Monday, January 27, 2014

Signs of Hope

Yesterday, while I was doing some pruning between showers, I found the first snowdrop. It was a  heart-stopping moment, and made me vow to plant more. I wasn't aware that there were any in the garden, so to come upon this one was a revelation.

It's been a warmish winter so far, but the wind is due to back around to the east and temperatures to drop, so I hope and pray that the shrubs that are budding enthusiastically won't be blasted by frost: last year I lost a clematis that way.

It seems to be a strange time in the world: peace talks that aren't peace talks; black holes that are no longer black holes; vaunted 'progress' that isn't; floods that won't recede. It is grimly amusing to listen to people talk about improving flood defences, when global warming will eventually overwhelm any feasible projects.

On Friday I went to hear Rowan Williams lecture and have a conversation with broadcaster Jon Snow. He spoke on themes familiar to readers of this blog. He talked about beholding in terms of 'gaze': '...we turn away our gaze to domesticate and compartmentalise God.' My favourite line was '...the being of God drawing us to echo its own liberty.' He drew a big laugh in the conversation with Jon Snow when he said, '...when I grow up I'm going to be a Quaker.' Very much my feelings of late as the liturgy gets drearier and drearier and there seems to be an impasse among the clergy as to where to go with it. Jon Snow was puzzled by the account of silence; he kept asking where the activism was. It's difficult to explain to someone who hasn't tried it, as difficult for Rowan as anyone else: both that the attentive receptivity and perseverance require a good deal of effort (though of a different sort), that it's not pure passivity, and that what is normally thought of as 'activity' arises—or should arise, if it is not to be destructive—from stillness.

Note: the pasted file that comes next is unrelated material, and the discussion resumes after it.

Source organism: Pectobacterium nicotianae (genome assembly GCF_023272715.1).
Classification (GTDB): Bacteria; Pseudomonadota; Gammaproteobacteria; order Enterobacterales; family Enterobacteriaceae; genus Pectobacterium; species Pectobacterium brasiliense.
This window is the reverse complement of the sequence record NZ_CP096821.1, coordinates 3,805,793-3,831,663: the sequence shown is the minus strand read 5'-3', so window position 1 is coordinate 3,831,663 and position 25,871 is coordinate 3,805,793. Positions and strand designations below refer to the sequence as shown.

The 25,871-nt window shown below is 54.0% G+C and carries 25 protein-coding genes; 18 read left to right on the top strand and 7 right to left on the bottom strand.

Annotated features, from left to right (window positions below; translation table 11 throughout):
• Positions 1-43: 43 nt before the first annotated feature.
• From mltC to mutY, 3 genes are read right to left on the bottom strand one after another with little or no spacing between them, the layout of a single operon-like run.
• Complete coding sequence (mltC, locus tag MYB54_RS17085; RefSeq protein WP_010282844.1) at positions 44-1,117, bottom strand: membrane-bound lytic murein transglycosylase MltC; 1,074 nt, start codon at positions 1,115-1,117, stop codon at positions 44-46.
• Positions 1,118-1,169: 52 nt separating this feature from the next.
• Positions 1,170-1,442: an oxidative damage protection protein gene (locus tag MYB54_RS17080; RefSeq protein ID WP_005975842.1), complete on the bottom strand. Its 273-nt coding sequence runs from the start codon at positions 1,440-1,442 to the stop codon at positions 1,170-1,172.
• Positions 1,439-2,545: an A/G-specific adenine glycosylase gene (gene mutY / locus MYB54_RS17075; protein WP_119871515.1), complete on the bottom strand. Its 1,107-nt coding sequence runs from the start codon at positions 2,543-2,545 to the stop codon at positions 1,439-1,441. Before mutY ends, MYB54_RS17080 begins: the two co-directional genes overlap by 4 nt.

These lectures—there are two more next week—are sponsored jointly by Oxford and Cambridge and were filmed. I highly recommend them. They will be posted on the Humanitas website:

Tomorrow I'm going off to Devon/Cornwall for a badly needed break as I haven't been out of Oxford for six months. I hope to throw my restlessness into the restless sea, and return with a fresh perspective.

Happy Candlemas, everyone!


Anonymous Anonymous said...

We could all use some hope!

8:51 am, January 28, 2014  
Anonymous Anonymous said...

Assuming you know this, Maggie, but in case you or others don't, snowdrops are sometimes referred to as "Mary's tapers" in relation to them usually coming out at Candlemas.

11:20 am, January 29, 2014  
Anonymous Matthew said...

The lectures by Rowan Williams are now available at:

Unfortunately the conversation with Jon Snow does not seem to be available at this address yet.

2:46 pm, February 05, 2014  
Anonymous Matthew said...

The conversation with Jon Snow is now available at:

8:31 pm, February 05, 2014  
Anonymous Anonymous said...


We hope you are surviving what must be a very wet Devon!


8:44 pm, February 08, 2014  
Blogger Maggie Ross said...

Thanks, Theo. Devon was indeed wet, and the sea wild when we went to Cornwall.Oxford will probably be cut off again. No end in sight!

10:13 pm, February 08, 2014  

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